Good night, sleep tight, don't let the bedbugs bite.
Bedbugs have been staging a nationwide comeback -- and Utah is not immune.
The best way to stop them? Prevention, say local health officials.
"Stop them at the doorstep because, once they get inside your house, you're going to have a real problem on your hands," said Frank Carlsen, environmental health specialist with the Weber-Morgan Health Department.
Bedbugs travel well and will hitch a ride on your clothing, in your suitcase or even on your backpack, Carlsen said.
If you will be traveling or staying in a hotel, you need to be vigilant about checking your items before coming home to make sure none of the tiny bloodsuckers made their way onto any of your items.
The same rule applies with clothing you have ordered from a catalog or furniture you've recently purchased, especially if it was shipped in from another country.
"They can literally be brought in from anywhere," Carlsen said.
"One woman in New York City went to a movie theater and came out with over 300 bites on her back. International travel has had a lot to do with the recent epidemic around the country. People just need to be cautious in public places."
If you know of someone who has had a bedbug problem, don't go to their home, Carlsen said. Stay away until they have resolved the issue.
"(Bedbugs) don't jump or fly, but they move very fast," he said.
There has been an increase in bedbugs in Weber and Morgan counties, but not at an alarming rate, Carlsen said. In Davis County, one apartment complex was recently affected.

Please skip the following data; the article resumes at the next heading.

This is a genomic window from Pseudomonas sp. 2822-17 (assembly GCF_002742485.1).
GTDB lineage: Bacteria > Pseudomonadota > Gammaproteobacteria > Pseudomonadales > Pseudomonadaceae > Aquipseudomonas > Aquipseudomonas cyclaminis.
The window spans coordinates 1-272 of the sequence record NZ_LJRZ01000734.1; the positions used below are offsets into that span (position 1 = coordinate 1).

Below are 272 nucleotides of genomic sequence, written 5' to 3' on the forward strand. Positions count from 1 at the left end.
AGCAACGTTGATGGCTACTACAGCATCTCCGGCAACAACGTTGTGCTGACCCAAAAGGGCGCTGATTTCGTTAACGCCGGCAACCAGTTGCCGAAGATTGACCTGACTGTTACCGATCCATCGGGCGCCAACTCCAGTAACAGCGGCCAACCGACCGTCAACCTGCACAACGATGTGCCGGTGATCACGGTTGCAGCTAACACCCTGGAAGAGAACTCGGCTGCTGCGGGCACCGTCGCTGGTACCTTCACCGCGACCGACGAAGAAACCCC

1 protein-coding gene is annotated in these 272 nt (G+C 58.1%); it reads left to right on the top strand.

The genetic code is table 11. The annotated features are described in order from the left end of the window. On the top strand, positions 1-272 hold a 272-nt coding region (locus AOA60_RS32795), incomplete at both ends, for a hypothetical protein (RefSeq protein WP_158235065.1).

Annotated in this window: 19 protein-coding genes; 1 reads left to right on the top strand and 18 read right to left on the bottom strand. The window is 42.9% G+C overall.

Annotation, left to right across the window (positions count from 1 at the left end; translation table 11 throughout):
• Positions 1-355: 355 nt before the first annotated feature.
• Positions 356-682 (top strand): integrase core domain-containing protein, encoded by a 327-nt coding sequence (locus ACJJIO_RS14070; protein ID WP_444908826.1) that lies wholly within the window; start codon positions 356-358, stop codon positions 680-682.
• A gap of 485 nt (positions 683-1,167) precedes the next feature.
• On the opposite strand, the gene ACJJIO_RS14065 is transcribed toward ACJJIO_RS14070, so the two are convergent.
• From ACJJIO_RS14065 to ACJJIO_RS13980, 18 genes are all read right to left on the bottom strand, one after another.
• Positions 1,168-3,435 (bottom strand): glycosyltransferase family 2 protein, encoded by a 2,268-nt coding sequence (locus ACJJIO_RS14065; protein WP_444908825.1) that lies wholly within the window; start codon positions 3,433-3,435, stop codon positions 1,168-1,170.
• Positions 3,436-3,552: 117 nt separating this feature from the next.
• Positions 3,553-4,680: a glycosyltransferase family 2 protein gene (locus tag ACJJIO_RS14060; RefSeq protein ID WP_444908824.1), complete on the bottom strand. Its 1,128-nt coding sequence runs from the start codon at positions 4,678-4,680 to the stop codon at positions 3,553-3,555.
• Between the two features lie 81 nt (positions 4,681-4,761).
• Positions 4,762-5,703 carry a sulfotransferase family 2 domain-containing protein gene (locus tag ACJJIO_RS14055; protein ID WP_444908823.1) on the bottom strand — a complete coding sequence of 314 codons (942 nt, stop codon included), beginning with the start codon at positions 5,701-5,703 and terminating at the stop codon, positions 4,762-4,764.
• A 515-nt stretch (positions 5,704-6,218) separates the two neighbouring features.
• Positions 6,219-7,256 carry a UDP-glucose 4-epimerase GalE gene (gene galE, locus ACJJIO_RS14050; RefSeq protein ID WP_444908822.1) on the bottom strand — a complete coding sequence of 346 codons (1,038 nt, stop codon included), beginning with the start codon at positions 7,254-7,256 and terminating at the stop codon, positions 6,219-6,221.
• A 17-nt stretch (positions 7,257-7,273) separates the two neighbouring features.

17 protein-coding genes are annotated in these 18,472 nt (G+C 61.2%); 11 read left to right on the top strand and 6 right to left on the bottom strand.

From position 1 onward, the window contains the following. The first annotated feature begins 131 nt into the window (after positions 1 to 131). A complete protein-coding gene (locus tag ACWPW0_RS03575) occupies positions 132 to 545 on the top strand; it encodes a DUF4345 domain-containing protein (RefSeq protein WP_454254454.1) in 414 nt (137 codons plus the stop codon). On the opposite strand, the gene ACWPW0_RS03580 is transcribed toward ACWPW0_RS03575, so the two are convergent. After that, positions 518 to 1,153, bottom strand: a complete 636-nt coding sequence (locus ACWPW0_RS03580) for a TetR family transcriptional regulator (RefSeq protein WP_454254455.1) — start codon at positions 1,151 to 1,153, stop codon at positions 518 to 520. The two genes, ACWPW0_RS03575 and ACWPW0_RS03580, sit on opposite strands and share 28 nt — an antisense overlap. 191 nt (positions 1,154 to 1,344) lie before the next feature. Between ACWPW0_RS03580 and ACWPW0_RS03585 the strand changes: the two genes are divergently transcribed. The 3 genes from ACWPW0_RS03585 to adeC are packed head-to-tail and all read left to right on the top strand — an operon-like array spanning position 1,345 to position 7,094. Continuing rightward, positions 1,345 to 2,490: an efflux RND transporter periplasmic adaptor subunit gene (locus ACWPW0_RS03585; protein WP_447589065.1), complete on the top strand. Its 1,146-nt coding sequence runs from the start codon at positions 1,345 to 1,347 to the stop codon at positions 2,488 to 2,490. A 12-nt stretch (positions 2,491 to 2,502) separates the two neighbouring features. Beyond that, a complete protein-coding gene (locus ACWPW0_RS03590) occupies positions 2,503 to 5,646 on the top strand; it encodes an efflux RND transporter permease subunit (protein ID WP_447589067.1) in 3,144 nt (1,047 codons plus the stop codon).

"We had an apartment complex in Clearfield that had bedbugs awhile back," said Dave Spence, environmental health director for the Davis County Health Department.
"The bugs spread from one apartment to four. Ten years ago, you never really heard about bedbugs around here at all."
Bedbugs have flat, reddish-brown-colored oval bodies about the size of an apple seed, Carlsen said. They survive on blood, and after they feast, they leave blood spots on bedding, furniture or clothing.
"They cause a distinctive welt after they bite," he said. "A lot of people don't feel the bite because they inject an anesthetic that will prevent you from slapping them."
Bedbugs don't discriminate, Spence said. They'll make themselves welcome in a spotless home as fast as they will in a dirty home.
"Most people think they will only be found inside an unclean environment, but that's not true at all," he said.
"They're comfortable just about anywhere, and they can survive for a long time. The only good thing about this is that they don't carry any known diseases. They're just very annoying."
And resilient. Carlsen and Spence said once you have bedbugs, they are extremely difficult to exterminate.
"They can live for a long time," Spence said. "They will find places to hide, too, like in your mattress, box springs, baseboards, couches, electrical sockets. But by all means, don't try to get rid of them yourself. Call in a professional."
In the meantime, if you wash and dry your clothing and bedding in high heat, that will kill the bugs.
"Don't spray them. That won't work," Spence said. "Washing and drying in temperatures of at least 120 degrees for at least 20 minutes should kill them and their eggs. But don't assume that will be the end of them. You need to call an expert."
Neither health department will treat for bedbugs, so looking in the Yellow Pages for an experienced exterminator is the best route to take.
"You can also get a lot of information about bedbugs on the Internet," Spence said. "The more you know, the better off you will be."